In 1069 the north of England rebelled against William the Conqueror. In retaliation he carried out the ‘harrying of the north’. In Chester more than 200 houses were destroyed. In 1070 William built a wooden castle at Chester to hold the inhabitants in check. In the 13th century it was rebuilt in stone. In 1092 a weir was built across the Dee. On both sides of the Dee watermills ground grain to flour. In 1071 King William made a man named William of Avranches Earl of Chester. The Earl had control of the town. However from 1301 the kings oldest son was the Earl of Chester. Chester thrived in the early Middle Ages. It still imported luxuries like wine and traded with places like Ireland and North Wales. In Chester the main industry was leather. There were skinners and tanners. There were also glovers, shoemakers and saddlers. Some wool was also woven in the town and exported. Chester had an annual fair. In the Middle Ages fairs were like markets but they were held only once a year. People would come from all over Cheshire to buy and sell at a Chester fair.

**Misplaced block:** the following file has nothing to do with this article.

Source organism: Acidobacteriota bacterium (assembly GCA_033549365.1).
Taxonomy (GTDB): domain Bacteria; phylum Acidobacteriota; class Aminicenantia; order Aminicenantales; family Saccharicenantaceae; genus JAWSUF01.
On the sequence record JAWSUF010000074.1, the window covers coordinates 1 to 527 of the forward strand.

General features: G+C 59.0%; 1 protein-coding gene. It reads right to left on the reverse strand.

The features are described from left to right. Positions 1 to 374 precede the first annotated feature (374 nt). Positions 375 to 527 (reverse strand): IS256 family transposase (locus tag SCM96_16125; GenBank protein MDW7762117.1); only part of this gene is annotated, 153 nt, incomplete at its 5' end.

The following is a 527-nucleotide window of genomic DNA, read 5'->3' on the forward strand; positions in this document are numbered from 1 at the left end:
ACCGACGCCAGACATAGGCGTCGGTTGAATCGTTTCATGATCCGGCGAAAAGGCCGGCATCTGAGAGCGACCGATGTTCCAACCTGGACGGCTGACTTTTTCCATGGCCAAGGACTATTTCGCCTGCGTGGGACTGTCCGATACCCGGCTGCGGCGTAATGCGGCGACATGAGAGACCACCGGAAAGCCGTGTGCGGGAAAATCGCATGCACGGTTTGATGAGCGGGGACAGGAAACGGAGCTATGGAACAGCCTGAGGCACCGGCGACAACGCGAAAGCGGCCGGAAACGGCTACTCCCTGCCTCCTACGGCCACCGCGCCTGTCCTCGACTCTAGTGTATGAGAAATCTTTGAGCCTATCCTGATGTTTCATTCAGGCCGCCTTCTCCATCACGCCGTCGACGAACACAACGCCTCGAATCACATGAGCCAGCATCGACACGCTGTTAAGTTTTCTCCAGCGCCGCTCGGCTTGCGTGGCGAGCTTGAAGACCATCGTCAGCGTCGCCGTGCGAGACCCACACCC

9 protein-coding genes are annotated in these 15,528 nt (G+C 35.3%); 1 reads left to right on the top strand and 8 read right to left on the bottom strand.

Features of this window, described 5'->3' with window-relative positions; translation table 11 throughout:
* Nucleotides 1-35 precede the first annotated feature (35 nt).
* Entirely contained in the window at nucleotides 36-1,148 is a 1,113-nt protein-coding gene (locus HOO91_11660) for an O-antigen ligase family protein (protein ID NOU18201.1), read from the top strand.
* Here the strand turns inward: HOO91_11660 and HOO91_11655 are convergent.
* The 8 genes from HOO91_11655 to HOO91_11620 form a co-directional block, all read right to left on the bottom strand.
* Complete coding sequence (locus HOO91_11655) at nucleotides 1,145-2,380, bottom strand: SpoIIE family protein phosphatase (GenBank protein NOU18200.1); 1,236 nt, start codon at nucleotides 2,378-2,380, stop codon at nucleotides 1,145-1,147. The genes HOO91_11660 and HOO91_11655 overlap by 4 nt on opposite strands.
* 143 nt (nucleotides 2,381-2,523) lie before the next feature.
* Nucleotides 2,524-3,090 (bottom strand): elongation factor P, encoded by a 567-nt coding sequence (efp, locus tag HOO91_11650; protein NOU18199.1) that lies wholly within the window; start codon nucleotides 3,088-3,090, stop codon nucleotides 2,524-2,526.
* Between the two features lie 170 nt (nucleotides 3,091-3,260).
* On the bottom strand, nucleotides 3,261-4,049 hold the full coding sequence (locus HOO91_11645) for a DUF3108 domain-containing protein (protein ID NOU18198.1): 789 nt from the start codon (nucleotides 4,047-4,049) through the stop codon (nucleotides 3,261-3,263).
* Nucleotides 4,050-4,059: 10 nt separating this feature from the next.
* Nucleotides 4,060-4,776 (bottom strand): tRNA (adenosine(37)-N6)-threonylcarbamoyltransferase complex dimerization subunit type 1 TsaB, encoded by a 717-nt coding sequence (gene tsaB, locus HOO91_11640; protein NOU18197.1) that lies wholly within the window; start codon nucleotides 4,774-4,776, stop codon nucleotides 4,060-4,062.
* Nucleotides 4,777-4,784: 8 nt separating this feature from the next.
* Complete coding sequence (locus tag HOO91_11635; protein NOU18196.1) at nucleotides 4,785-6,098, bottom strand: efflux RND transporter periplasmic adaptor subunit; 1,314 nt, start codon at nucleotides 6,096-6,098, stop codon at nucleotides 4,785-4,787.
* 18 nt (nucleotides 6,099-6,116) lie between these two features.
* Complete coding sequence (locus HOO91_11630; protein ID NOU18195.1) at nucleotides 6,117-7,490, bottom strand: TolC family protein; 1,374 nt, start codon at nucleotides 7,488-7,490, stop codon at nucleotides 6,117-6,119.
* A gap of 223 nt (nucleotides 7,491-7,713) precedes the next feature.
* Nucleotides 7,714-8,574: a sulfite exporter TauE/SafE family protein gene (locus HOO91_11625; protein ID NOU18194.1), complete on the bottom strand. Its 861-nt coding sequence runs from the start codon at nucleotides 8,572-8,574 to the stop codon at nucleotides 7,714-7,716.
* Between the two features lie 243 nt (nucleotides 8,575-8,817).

In the Middle Ages craftsmen dug cellars under their houses and sold their wares from a room at the front of the house. In Chester the bedrock is only a short distance under the soil so ‘cellars’ were built at least partly above ground. Craftsmen sold goods from balconies on the first floor. This is the origin of the Chester Rows. The Kaleyard gate was built in 1274 so that monks could reach the yard where they grew kale. The Water Tower was built in 1322. In the late Middle Ages Chester may have had a population of about 4,000 (although a great many people died in the Black Death of 1349). However in the 15th century the port of Chester declined as the river Dee silted up. In 1092 the Saxon church of St Werburgh was converted into an abbey. Then in the mid 12th century a nunnery was built in Chester. In the 13th century the friars arrived in Chester. Friars were like monks but instead of withdrawing from the world they went out to preach. There were 3 orders of friars in Chester. The Dominicans arrived in 1236. They were known as black friars because of their black costumes. Franciscans or grey friars followed them in 1237. Lastly the Carmelites of white friars came to Chester by 1277. In the Middle Ages the church founded ‘hospitals’. There were 3 of them at Chester including St Leonard’s, a leper hostel about 1 mile from the town. Like all Medieval towns Chester suffered outbreaks of fire. This was a constant hazard as most buildings were made of wood with thatched roofs. There were fires in Chester in 1115 and 1278.